One week after the 2017 UK General Election, our student Liz Bailey offers a commentary on the result in Canterbury and Whitstable from a student’s perspective
The UK’s First-Past-The-Post system has always made politics seem like a losing battle in Canterbury. This seat is a Conservative safe seat of over 160 years, with the 2015 election producing a 10,000 vote majority to ex-MP and arch-conservative Sir Julian Brazier. From the start of the snap election it seemed like business as usual for non-Conservative voters, put up a fair fight but have a graceful defeat to the Tories. However, this was no ordinary general election. This time it was personal.
Students from all over Canterbury have always had the ability to oust Brazier, but have never had a big enough push to do so. Students would vote in home constituencies or not vote at all. The EU referendum was the first spark in this almighty fire that has led to Brazier’s fall from grace. Young people turned out in record numbers to show their support for the EU nationwide but were brushed aside when the results came out. The Conservatives continued to undermine young people, increasing tuition fees and slashing funds for things we all hold dear like the NHS. Brazier, in particular, being so pro hard Brexit, homophobic and generally an outdated relic began to creep into Canterbury residents’ crosshairs.
Polls had suggested that Canterbury could be a swing seat, but it was too good to be true, right? Never trust the polls, they were wrong about the last election and the referendum. It’s a safe seat, they’re the unsinkable ships that harbour thousands of loyal Tories. But like the RMS Titanic this safe seat had an iceberg. Rosie Duffield. A new Labour candidate who is passionately dedicated to local issues like the Kent & Canterbury Hospital. A fresh-faced, young and energetic politician who rallied support with the young, the old and everyone in-between.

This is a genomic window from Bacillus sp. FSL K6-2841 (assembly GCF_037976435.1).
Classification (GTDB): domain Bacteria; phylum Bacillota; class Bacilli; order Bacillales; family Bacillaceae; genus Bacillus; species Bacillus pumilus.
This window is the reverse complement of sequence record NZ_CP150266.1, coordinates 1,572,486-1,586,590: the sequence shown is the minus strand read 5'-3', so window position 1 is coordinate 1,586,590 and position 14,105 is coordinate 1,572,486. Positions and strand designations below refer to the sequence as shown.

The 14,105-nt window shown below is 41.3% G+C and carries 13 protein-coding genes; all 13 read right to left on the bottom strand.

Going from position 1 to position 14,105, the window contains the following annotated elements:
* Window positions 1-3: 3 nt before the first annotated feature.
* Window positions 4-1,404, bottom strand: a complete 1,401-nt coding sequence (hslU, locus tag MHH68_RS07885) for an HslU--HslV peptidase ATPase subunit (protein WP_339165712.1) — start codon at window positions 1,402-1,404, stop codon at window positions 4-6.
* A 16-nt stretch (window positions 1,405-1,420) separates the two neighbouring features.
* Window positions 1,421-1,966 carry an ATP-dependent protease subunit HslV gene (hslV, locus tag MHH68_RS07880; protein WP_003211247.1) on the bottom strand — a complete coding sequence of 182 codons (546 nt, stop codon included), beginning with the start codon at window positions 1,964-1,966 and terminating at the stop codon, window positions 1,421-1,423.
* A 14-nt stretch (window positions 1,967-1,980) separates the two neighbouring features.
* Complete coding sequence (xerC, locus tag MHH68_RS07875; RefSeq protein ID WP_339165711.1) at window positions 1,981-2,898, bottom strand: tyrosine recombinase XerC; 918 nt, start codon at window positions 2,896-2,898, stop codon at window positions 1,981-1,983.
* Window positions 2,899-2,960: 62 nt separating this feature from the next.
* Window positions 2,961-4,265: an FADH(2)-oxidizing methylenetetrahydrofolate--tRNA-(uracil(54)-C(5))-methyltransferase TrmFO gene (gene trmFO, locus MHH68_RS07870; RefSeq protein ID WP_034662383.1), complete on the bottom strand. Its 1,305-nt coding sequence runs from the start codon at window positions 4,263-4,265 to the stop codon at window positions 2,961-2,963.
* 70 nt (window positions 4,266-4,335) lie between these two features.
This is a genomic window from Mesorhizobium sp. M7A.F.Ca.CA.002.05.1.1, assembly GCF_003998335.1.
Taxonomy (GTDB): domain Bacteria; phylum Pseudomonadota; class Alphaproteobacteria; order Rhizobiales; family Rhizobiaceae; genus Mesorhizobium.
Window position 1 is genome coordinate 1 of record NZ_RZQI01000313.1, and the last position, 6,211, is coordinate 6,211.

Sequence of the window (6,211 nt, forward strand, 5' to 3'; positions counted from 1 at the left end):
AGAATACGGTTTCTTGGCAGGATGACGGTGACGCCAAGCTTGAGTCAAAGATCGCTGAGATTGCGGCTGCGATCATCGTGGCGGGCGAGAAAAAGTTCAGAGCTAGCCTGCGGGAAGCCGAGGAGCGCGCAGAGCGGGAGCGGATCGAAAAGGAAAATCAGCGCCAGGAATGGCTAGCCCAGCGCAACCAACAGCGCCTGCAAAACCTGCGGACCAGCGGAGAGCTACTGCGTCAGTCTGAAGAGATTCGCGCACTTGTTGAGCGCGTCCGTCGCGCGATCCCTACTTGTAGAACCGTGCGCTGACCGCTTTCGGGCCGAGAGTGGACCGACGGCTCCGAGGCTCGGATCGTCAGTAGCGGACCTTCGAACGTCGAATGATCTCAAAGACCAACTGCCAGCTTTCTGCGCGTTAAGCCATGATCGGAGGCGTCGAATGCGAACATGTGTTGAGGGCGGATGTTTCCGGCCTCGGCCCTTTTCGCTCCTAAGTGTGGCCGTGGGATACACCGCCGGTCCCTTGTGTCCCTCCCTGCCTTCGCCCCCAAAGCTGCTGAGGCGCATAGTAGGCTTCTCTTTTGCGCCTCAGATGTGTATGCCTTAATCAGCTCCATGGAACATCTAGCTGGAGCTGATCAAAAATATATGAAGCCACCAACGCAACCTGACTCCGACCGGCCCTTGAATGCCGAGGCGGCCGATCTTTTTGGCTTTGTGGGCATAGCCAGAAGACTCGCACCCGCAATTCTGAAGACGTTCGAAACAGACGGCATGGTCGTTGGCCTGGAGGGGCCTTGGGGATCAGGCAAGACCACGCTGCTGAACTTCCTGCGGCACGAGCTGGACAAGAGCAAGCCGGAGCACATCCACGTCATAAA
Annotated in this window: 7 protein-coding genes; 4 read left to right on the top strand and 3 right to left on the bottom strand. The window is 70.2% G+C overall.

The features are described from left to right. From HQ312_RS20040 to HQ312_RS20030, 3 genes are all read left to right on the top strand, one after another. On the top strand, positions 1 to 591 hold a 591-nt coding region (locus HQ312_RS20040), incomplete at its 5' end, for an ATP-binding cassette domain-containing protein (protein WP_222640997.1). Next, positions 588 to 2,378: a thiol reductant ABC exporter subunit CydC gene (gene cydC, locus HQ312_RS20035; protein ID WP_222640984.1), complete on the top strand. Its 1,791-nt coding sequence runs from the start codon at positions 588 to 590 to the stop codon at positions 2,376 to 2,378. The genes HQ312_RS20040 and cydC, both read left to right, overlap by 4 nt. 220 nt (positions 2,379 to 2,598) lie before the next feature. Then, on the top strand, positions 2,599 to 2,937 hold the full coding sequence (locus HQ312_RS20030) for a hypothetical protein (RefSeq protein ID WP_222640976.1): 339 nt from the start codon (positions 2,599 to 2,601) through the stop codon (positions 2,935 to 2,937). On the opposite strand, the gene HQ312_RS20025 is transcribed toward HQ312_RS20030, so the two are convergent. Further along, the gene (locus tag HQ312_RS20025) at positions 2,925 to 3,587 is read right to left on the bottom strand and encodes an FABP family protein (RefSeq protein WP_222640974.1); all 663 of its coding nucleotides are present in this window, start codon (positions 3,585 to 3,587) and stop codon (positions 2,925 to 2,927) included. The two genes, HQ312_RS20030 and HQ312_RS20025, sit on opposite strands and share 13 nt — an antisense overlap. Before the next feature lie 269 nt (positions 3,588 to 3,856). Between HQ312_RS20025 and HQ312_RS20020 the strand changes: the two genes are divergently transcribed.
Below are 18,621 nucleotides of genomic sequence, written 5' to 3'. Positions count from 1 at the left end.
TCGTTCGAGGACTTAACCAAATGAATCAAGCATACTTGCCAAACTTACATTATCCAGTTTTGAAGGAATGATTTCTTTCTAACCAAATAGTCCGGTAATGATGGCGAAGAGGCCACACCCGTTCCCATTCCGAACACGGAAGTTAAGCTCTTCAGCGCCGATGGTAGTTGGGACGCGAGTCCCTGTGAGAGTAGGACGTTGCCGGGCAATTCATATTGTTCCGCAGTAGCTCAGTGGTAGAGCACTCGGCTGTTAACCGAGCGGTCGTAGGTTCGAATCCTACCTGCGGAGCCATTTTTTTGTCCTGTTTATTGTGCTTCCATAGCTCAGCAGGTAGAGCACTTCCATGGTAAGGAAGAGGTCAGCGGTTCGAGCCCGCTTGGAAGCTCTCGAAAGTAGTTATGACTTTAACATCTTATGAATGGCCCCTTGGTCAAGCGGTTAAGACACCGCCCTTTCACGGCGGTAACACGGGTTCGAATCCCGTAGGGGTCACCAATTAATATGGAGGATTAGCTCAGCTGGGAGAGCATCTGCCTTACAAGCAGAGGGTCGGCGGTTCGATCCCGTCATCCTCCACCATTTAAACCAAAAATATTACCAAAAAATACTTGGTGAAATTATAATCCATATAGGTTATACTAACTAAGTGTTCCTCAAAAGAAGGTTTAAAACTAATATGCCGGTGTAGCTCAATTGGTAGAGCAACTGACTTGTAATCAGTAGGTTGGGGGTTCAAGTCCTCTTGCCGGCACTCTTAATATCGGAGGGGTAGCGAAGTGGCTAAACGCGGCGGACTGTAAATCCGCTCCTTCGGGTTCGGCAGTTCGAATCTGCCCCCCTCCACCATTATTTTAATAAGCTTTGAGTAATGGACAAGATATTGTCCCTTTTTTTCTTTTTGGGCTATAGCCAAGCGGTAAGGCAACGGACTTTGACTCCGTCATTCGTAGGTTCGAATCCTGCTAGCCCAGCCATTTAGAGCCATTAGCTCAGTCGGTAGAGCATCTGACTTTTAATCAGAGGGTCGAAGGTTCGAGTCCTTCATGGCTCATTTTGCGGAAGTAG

Election day gave way for an uneasy feeling, hope. Hope that just maybe the residents of Canterbury and Whitstable had come together in order to elect a real representative of this constituency. Someone who will listen to people, young and old, rich and poor. Someone who is with the times and supports everyone regardless of sexuality, religion or race. Someone who understands the residents of Canterbury and who will truly and to the best of their ability fight for this city. Nationwide Labour stole seats left and right, and although Labour didn’t win this election (in terms of getting 326 seats) they certainly did not lose it either.
May called this election in the hope that young people would remain complacent in politics. She, without a second thought, disregarded the importance of young people. The Conservatives lost and hope has won. Any result except a Tory landslide would have been a victory for me, but I could have never anticipated the result in Canterbury. I always thought of safe seats as a large dominating force and I was right. What I was wrong about was the ability of progressive people to come together to form an even bigger force and decimate a 10,000 vote majority. For this reason, I thank you, to all of those who voted Labour (either by preference or tactically). I thank those who dedicated hours to campaigning. I thank the young people who said enough is enough. I thank Rosie Duffield for being an amazing candidate. I thank Canterbury and Whitstable constituency for breaking the mould. But above all, I thank Theresa May, who without her disregard for progressive people she would have never called this election. Without her complacency we would have never have had the push we needed to oust Brazier, or see the true impact that we can have on politics.
Liz Bailey is second year undergraduate student in Politics at Canterbury Christ Church University. She currently works as communication manager for the Centre for European Studies (CEFEUS) and as a research assistant for the politics team at CCCU.
She tweets @LizzieBailey96